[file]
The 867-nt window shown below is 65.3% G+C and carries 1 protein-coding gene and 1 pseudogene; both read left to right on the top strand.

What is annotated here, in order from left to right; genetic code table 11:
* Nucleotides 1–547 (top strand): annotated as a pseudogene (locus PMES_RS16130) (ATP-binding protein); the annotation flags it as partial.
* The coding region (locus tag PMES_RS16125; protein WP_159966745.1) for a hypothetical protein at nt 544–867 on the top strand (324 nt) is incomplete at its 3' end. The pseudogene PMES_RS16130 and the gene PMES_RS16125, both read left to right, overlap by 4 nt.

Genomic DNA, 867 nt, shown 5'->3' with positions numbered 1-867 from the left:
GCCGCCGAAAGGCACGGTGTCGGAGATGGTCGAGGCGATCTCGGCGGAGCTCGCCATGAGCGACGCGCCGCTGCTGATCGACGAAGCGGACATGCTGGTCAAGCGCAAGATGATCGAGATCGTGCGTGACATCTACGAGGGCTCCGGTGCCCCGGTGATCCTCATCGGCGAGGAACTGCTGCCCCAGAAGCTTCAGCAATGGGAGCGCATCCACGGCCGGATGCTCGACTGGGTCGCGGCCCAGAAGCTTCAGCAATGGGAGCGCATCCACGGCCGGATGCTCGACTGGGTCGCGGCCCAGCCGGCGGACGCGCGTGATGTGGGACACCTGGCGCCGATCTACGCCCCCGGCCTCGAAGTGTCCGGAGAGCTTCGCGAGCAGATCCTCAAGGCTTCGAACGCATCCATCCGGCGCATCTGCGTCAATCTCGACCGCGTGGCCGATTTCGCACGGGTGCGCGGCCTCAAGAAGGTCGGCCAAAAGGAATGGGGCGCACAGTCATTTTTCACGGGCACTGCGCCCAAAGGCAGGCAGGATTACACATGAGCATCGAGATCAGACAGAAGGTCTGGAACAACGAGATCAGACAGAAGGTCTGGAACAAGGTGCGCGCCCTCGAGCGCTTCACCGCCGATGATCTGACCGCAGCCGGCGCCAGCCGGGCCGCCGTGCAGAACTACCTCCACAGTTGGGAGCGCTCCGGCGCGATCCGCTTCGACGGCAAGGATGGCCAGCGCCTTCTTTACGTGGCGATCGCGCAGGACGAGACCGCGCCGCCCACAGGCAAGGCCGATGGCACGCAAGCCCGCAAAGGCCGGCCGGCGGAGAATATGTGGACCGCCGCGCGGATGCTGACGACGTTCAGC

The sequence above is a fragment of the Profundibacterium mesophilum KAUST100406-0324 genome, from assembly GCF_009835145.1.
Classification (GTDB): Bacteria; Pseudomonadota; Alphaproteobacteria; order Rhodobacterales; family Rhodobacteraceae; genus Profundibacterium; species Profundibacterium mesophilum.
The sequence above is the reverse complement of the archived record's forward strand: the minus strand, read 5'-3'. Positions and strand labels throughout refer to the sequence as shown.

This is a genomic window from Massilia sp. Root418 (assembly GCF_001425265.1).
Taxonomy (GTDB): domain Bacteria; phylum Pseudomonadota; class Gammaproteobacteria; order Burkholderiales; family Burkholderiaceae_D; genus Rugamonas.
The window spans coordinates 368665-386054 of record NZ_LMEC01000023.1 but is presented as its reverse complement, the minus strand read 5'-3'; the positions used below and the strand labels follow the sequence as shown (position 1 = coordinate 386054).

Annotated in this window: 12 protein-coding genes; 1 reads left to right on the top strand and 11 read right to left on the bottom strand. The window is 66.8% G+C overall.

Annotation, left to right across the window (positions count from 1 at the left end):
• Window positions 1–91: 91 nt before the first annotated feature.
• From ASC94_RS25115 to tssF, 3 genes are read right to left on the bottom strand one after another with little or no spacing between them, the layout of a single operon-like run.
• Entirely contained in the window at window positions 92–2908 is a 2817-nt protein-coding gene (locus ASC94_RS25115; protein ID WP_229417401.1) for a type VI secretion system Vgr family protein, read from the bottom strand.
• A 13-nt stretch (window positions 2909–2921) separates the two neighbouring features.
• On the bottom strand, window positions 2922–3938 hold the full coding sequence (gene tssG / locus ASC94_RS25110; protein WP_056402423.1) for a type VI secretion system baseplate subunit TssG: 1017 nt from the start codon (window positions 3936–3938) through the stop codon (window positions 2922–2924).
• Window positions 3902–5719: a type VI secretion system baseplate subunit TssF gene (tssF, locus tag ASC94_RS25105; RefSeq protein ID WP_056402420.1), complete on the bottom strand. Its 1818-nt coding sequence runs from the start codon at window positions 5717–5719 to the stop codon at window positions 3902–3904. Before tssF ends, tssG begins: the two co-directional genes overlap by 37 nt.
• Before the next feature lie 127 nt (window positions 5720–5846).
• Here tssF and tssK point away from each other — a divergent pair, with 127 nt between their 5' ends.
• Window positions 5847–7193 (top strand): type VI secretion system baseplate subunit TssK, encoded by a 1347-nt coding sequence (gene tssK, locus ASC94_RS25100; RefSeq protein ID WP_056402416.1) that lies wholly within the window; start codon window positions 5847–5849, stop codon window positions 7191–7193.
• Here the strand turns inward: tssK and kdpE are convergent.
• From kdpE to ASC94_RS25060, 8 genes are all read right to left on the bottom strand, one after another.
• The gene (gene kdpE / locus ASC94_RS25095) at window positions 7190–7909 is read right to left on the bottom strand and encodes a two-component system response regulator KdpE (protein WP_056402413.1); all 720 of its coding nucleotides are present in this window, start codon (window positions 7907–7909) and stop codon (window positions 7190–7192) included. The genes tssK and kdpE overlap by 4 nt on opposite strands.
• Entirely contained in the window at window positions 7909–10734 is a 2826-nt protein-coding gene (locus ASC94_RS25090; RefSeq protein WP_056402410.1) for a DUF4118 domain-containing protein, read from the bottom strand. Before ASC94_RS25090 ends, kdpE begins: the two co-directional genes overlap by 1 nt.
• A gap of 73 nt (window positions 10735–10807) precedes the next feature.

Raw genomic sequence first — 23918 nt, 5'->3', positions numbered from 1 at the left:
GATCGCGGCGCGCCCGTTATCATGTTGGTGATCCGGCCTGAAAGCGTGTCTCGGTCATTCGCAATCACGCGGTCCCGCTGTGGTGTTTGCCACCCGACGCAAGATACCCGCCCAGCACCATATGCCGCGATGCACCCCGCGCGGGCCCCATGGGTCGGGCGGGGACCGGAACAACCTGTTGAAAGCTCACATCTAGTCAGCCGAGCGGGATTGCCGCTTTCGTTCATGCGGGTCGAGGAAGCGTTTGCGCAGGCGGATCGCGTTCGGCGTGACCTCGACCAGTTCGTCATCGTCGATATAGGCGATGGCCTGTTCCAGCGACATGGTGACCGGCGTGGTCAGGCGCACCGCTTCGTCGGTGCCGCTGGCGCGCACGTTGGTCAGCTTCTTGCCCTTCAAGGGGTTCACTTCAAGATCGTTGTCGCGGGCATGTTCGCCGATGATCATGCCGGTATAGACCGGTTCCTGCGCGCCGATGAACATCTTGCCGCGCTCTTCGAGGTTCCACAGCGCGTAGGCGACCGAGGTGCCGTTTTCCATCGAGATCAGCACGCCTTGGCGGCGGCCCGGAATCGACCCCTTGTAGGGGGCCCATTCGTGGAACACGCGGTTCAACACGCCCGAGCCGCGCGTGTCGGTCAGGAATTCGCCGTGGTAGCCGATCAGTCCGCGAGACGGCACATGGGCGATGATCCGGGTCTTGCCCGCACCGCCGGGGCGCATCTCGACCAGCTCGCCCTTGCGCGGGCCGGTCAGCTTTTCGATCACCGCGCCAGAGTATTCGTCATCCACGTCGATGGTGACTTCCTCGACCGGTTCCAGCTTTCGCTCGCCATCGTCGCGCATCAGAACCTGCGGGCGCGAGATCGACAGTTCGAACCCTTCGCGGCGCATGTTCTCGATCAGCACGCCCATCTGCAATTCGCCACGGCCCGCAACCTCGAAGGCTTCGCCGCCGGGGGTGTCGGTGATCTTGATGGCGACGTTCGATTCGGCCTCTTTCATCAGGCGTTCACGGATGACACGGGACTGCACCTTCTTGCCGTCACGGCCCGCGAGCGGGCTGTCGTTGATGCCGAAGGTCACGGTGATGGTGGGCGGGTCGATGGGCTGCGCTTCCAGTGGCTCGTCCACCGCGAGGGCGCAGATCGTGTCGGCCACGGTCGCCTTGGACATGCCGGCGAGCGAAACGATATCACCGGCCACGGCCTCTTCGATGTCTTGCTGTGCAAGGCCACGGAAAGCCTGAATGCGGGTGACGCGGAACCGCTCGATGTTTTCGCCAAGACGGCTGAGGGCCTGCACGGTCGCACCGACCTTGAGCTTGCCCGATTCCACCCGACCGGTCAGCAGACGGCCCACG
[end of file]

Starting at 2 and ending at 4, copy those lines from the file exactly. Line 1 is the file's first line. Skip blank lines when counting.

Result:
What is annotated here, in order from left to right; genetic code table 11:
* Nucleotides 1–547 (top strand): annotated as a pseudogene (locus PMES_RS16130) (ATP-binding protein); the annotation flags it as partial.
* The coding region (locus tag PMES_RS16125; protein WP_159966745.1) for a hypothetical protein at nt 544–867 on the top strand (324 nt) is incomplete at its 3' end. The pseudogene PMES_RS16130 and the gene PMES_RS16125, both read left to right, overlap by 4 nt.